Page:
Actor/director Joseph Gordon-Levitt recently took a few moments to chat with IGN about the adaptation of Neil Gaiman’s comic book masterpiece, The Sandman, which he will be producing as a live-action film.
While he begged off giving any specifics at all — especially about whether he will be starring and/or directing, as well — Gordon-Levitt did explain what drew him to the material. And he said what I consider to be all the right things:
“Well, I love just the basic concept of it — just the concept of personifying Dream, along with all of his brothers and sisters, the seven Endless personifying Death, personifying Destruction and Delirium and Destiny and Desire and Despair. I mean, that’s just a fascinating and, I think, a really cinematic concept. You look at the art of Sandman, and it just looks spectacular.
“I love big, spectacular movies, but oftentimes big, spectacular movies sort of get stuck in a rut. They go down certain paths that end in big explosions, or whatever. Sandman has so much opportunity to do something that’s on a grand, grand scale, but really unlike your average big, grand-scale, spectacular movie. I guess that’s the tip of the iceberg.”
And Gordon-Levitt cautions against reading too much into that Tweet that he hashtagged “Prelude.”
“I honestly just wrote that as sort of a pun, because this tweet was a prelude to who knows what’s to come. Obviously ‘Prelude’ is the title of the first issue, but… nothing is cemented yet. But there’s so much potential in that material. It’s exciting.”
People have been trying to make a live-action movie based on acclaimed comics god Neil Gaiman’s influential Sandman series for literally decades, but no one has been able to crack the script problem: There’s just too much magic and drama and whimsy and terror and poetry to fit into a two-hour movie.
Well, as of today, actor/director Joseph Gordon-Levitt thinks he can do it — and is in final negotiations with Warner Bros. to helm the project. JG-L will at least produce, and may also direct and star in the movie as well. There are rumors that he’s confirmed to star and direct, but all JG-L himself will confirm (via Twitter) is that he’s producing, alongside David Goyer. JG-L directed the romantic comedy Don Jon, co-starring Scarlett Johansson, which he also wrote.
It’s a horribly hot, windy-and-rainy Monday here in New York City, and I cannot think of a better way to improve my dark mood and think cool thoughts than to contemplate the new Sandman comic book series coming from creator Neil Gaiman and new artist J.H. Williams III this autumn.
Gaiman’s epic return to the character that made his bones in comics back in the 1980s has a new name — instead of Sandman: Zero, it will now be called Sandman: Overture — and an official release date: Oct. 30.
The bimonthly Vertigo miniseries will explain bow Morpheus was so easily captured by Roderick Burgess way back in The Sandman No. 1. The series will alternate months with a “Special Edition” version of each issue that will showcase sketches and commentary.
Gaiman had this to say about revisiting the Endless universe:
“The most peculiar thing for me about returning to Sandman is how familiar it all feels. When I was writing Sandman from 1987 to 1996, I never had the feeling at any point that approximately 50 million people were looking over my shoulder, scrutinizing every word.”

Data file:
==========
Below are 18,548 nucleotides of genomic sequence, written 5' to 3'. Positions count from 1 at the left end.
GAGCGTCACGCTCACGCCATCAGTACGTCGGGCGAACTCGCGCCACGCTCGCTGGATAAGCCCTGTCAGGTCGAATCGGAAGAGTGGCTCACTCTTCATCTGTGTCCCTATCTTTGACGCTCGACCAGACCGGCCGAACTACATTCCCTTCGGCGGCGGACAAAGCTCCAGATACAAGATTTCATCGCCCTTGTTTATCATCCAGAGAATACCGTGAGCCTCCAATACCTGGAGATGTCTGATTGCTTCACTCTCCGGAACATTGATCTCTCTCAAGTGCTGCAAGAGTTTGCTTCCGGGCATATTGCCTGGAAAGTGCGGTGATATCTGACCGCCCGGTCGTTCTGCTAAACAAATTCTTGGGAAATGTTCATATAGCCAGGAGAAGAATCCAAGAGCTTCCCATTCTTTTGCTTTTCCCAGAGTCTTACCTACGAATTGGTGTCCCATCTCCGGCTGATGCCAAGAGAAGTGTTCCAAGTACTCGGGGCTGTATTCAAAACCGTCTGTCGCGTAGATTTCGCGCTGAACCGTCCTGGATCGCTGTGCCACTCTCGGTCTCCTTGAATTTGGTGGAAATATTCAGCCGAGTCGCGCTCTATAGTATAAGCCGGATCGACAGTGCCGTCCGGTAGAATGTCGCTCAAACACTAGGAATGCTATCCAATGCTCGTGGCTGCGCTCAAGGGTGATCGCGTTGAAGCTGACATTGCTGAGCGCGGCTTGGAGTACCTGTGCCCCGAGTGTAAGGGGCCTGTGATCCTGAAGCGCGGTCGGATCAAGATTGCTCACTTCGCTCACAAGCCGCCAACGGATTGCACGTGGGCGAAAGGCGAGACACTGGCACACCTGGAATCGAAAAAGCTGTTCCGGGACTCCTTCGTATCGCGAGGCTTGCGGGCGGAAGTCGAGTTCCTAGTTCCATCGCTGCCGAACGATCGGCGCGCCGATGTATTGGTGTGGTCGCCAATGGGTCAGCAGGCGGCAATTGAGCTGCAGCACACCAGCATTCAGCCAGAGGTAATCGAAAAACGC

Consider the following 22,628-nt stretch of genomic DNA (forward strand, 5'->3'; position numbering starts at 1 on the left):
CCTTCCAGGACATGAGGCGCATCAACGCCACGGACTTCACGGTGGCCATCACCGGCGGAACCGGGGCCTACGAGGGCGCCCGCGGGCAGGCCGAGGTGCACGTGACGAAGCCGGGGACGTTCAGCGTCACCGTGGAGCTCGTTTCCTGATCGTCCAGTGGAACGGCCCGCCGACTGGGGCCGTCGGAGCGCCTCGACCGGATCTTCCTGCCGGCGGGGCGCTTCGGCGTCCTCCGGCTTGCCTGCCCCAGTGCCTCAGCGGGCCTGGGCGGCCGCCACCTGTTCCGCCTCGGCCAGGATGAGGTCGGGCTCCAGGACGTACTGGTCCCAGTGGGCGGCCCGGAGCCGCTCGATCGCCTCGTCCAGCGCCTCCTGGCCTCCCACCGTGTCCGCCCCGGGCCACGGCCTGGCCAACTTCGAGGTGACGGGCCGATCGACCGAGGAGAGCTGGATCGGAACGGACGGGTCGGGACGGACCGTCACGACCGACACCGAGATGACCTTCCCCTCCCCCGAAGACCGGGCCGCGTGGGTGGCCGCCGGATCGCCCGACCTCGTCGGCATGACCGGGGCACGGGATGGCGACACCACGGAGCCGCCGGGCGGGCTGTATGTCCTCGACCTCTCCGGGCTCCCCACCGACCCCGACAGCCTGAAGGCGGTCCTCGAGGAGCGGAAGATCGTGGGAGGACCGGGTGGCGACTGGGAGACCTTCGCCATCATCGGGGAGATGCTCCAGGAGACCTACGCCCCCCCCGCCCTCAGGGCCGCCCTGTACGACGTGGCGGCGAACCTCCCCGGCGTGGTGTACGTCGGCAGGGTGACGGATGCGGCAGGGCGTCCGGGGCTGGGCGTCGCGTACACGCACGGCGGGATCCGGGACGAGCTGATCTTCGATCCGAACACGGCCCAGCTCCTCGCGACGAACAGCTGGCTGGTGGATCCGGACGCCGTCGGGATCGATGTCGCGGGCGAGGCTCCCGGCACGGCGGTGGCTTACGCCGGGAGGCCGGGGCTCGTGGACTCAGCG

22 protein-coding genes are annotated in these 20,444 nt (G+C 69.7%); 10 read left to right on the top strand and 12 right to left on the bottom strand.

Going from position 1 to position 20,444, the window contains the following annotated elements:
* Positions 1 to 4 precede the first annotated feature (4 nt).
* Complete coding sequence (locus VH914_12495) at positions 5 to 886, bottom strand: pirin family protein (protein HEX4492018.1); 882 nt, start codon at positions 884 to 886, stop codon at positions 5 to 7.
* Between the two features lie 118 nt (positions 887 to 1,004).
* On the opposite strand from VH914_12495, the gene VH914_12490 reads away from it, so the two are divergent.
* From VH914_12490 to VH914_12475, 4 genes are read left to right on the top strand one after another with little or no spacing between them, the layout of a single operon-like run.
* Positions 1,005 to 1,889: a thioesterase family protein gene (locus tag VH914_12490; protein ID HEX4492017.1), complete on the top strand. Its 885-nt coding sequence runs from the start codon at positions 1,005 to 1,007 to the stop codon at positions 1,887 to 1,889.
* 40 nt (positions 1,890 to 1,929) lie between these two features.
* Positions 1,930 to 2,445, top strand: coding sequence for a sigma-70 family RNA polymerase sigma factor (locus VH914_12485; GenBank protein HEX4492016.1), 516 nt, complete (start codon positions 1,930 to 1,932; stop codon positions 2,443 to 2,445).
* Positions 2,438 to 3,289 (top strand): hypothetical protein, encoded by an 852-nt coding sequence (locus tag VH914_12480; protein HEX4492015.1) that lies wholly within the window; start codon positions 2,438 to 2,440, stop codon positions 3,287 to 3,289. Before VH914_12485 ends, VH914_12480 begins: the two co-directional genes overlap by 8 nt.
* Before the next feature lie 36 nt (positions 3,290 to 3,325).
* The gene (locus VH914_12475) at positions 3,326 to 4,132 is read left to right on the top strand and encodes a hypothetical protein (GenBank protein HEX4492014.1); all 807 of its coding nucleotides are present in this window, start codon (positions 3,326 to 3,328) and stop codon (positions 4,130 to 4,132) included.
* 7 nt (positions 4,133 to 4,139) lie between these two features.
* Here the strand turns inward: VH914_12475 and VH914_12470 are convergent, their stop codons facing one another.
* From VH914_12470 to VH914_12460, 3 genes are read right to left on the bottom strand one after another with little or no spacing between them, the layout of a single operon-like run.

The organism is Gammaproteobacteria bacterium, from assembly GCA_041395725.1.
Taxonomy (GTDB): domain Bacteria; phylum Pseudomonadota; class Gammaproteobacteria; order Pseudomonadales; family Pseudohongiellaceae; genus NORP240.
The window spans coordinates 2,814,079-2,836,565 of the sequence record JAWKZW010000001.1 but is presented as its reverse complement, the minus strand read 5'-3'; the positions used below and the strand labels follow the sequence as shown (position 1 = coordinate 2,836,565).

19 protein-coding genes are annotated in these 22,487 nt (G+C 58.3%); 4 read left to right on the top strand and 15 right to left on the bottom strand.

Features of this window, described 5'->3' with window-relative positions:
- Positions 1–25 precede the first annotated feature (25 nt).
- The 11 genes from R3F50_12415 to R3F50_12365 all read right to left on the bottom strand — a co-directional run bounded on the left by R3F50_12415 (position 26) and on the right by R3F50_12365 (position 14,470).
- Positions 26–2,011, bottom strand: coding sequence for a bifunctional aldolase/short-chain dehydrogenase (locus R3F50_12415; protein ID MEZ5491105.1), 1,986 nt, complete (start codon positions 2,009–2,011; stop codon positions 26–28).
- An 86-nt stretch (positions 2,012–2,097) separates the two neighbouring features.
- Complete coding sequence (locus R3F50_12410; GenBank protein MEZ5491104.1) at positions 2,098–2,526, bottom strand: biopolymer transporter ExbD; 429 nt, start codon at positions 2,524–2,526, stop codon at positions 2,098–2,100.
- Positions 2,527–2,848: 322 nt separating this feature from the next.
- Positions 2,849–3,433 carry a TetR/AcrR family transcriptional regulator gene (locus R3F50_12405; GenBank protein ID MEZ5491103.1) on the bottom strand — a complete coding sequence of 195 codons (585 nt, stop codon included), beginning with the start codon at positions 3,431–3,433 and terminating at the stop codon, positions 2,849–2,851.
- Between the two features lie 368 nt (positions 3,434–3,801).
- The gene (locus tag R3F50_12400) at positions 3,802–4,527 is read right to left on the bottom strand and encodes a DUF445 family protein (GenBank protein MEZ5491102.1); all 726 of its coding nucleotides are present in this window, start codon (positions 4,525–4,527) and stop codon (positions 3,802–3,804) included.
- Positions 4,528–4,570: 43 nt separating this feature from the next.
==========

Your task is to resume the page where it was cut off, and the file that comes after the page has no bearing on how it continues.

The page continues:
I remember seeing house ads in DC Comics back in the day promoting the new Sandman series featuring an image of the first issue’s cover and the line, “I will show you fear in a handful of dust.” This was, of course, a reference to T.S. Eliot’s epic poem The Waste Land, and I wanted to read more. So when I stumbled upon the actual first issue of the comic, I snapped it up, and the rest was history.
Mission: Accomplished. Cybermen: Upgraded.
In order to lure noted fantasy author Neil Gaiman back to write another episode of DOCTOR WHO after his Hugo-winning story of last season, “The Doctor’s Wife,” show-runner Steven Moffat asked Gaiman if he would like to make the Cybermen scary again.
Neil did; and then he did. Make the Cybermen scary again, I mean. And he did it, rather simply and realistically, by following a “natural” trend in technology: getting faster, better and smaller. The Cybermen have gained the ability to adapt on the fly; they can move faster than the human eye can follow; and the once-fearsome Cybermats have been shrunken down to tiny Cybermites. And worse, the Cybermites can be thrown at you! And then they crawl all over you and attach themselves to your face. Yuck!
Who better than the stellar Matt Smith and Neil Gaiman to introduce tonight’s episode of DOCTOR WHO, “Nightmare in Silver”?
You know the drill: Watch BBC America‘s Supernatural Saturday, starting with the Doctor at 8 p.m.
This Saturday, DOCTOR WHO fans are in for a treat: another story from the pen of renowned fantasy author Neil Gagman, the writer who gave us “The Doctor’s Wife.”
In this story, Warwick Davis plays Porridge, and in this clip he gives Clara (Jenna-Louise Coleman) a little history lesson.
“It’s hard to fight an enemy that uses your armies as spare parts,” Porridge pointed out. That’s pretty potent stuff if you think about it.
And we do need something to help us get over the next couple of days until we can watch “Nightmare in Silver” Saturday at 8 p.m. on BBC America.
Another week, another movie-style adventure and another big gallery of stills for this week’s DOCTOR WHO.
But this isn’t just any old story; this week’s entry, “Nightmare in Silver,” was penned by prolific and universally respected fantasy author Neil Gaiman, who wrote the Hugo Award-winning “The Doctor’s Wife” for season.
Watch Gaiman do his bit to rehabilitate the Mondasians at 8 p.m. Saturday on BBC America.
ETA: Sorry about messing up the gallery, folks, but it’s fixed now. I uploaded 20 different photos, just to make it worth your while to revisit.